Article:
It would be interesting to hear the originas of the terminology "Northbridge" and "Southbridge". I tried googling around for this info ans so far didn't find anything.
Bridges in computing connect different systems at a low level. North and south probably comes from their relative position in the systems hierarchy.
Another question: What kind of bus connects the north and south bridge commonly? Are there proprietary interconnects or just a PCI bus, thus limiting everything behind the northbridge to 133MB/s?
- That's dependent on which chipset you're talking about. Some chipsets did use the standard PCI bus which allowed for some interesting mix-n-match motherboards. But that created a bottle neck on the already saturated PCI bus, AFAIK all modern chipsets are paired due to the proprietary interconnects.
- see also [Direct Media Interface] (10Gb/s) —Preceding unsigned comment added by 126.96.36.199 (talk) 17:42, 12 February 2009 (UTC)
It would be nice to have a diagram here and on the Northbridge article to illustrate the relationships between Northbridge, Southbridge, CPU, memory, devices, etc.
The first figure of this article (Chipsetfunctions.png) does not make a lot of sense and is confusing. The legend does not adequately describe the relationships illustrated by the various arrows. Do the arrows indicate buses? wires? What is a "General linkage/interaction"? What is the meaning of the dashed black arrow? Why is there an arrow connecting the CPU directly to RAM? Why are there two arrows (a red one and a black one) from the NB to the RAM? Also, there are so many gray arrows that the entire figure almost becomes meaningless. 188.8.131.52 (talk) 00:51, 30 January 2009 (UTC)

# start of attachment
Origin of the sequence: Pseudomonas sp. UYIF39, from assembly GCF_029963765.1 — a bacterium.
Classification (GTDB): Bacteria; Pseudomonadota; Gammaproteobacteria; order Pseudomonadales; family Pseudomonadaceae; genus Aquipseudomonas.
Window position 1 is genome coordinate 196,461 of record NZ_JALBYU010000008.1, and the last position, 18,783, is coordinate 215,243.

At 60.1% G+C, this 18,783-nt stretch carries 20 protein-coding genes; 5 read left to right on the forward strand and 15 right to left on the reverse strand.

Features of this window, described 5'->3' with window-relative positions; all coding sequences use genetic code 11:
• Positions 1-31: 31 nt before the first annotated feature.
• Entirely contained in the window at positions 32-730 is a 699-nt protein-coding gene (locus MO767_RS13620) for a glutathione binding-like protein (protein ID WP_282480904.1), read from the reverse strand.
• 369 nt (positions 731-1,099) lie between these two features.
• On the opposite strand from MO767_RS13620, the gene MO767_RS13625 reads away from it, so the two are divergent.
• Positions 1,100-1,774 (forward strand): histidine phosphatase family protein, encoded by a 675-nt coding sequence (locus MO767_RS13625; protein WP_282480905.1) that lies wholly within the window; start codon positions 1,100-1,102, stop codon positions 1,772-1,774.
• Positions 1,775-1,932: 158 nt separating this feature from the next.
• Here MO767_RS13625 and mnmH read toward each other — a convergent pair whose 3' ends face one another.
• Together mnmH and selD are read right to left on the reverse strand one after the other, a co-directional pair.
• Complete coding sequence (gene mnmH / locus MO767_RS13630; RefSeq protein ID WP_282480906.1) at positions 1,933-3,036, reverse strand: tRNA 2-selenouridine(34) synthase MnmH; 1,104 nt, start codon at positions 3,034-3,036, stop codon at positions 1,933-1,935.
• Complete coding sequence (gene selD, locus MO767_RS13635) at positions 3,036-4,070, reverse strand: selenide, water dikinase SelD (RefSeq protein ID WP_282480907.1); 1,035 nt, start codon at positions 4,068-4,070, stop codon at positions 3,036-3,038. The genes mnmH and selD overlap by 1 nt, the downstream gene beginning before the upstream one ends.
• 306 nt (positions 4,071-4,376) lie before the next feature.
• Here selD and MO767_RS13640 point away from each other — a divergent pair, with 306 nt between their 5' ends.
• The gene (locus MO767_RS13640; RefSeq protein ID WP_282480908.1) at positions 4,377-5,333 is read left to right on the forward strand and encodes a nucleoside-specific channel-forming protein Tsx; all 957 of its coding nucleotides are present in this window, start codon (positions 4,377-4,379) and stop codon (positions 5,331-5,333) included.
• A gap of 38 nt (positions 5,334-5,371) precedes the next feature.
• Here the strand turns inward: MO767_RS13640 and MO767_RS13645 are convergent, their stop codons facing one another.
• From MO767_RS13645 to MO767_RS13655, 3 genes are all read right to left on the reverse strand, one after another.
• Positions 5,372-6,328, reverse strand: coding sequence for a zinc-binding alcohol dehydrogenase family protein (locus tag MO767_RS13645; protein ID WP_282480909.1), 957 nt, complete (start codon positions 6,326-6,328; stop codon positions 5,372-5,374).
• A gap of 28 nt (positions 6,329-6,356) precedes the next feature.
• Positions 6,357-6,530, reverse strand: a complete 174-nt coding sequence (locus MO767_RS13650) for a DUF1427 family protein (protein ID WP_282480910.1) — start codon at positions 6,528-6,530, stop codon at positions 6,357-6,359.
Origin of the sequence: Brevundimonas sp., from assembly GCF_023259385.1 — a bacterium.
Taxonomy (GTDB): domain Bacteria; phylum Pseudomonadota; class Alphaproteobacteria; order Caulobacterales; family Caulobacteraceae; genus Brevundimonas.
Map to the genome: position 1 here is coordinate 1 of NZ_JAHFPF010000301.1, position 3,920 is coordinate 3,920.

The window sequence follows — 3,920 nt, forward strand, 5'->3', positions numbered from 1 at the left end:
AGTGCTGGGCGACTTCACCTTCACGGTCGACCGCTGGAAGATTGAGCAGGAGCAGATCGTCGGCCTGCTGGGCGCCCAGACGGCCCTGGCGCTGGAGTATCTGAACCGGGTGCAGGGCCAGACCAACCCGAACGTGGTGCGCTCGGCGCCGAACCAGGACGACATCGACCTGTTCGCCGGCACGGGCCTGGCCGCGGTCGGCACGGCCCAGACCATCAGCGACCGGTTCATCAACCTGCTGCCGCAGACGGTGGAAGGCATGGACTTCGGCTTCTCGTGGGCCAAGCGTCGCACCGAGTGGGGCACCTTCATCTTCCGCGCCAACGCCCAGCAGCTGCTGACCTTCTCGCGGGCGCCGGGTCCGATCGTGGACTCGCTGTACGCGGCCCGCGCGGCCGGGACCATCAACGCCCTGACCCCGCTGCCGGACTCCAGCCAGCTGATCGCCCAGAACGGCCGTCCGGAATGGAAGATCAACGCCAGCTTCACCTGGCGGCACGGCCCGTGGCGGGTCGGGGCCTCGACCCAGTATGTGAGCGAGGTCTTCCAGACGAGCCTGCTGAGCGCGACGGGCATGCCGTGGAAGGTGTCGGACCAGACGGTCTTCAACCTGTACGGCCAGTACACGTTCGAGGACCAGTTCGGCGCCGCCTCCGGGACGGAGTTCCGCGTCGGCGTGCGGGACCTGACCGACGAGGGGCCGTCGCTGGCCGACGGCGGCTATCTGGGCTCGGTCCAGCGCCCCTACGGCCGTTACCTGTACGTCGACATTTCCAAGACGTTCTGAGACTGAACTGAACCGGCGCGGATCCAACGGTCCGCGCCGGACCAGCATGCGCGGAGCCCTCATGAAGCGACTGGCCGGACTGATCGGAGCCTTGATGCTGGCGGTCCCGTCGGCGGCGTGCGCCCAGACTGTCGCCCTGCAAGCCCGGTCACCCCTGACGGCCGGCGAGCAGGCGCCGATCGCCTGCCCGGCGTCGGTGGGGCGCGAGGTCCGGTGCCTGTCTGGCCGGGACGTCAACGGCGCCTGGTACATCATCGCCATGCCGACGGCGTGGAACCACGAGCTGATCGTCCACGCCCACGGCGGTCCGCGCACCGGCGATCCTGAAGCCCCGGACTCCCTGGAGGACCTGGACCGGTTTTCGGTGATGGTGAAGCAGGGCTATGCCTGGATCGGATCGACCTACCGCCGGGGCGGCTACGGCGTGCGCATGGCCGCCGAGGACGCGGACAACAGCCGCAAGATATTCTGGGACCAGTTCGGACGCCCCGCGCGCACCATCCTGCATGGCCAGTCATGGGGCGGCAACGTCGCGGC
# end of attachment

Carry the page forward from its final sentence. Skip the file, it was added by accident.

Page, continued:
Does this mean that the USB in southbridge is faster than the USB in PCI because the bus that the USB in the southbridge uses the 'proprietary bus' and not the PCI bus?
This is faster...
USB --> Southbridge --> Proprietary Bus --> Northbridge --> CPU
USB --> PCI --> Southbridge --> Proprietary Bus --> Northbridge --> CPU
- Don't cite me as an expert on this one, but I think it's entirely dependent on how the Southbridge implements the USB controller.
From what I remember, there was actually a specific chipset for a specific set of processors that were code-named "Northbridge" and "Southbridge". The usage then simply got generalized, and everyone started to think that it had always been called thus. Unfortunately, I can't give any reference for this. —Preceding unsigned comment added by 184.108.40.206 (talk) 08:37, 25 September 2008 (UTC)
why is this being removed?
"With Intel's Sandy Bridge processor, the northbridge is shifted onto the CPU die itself, thus the southbridge is now directly connected to the CPU through a DMI connection." 220.127.116.11 (talk) 14:54, 12 August 2011 (UTC)
- Because it's too manufacturer/model-specific ? AFAIR Intel has done similar thing with the latest Atom, AMD with their Fusion APUs. --Denniss (talk) 16:34, 12 August 2011 (UTC)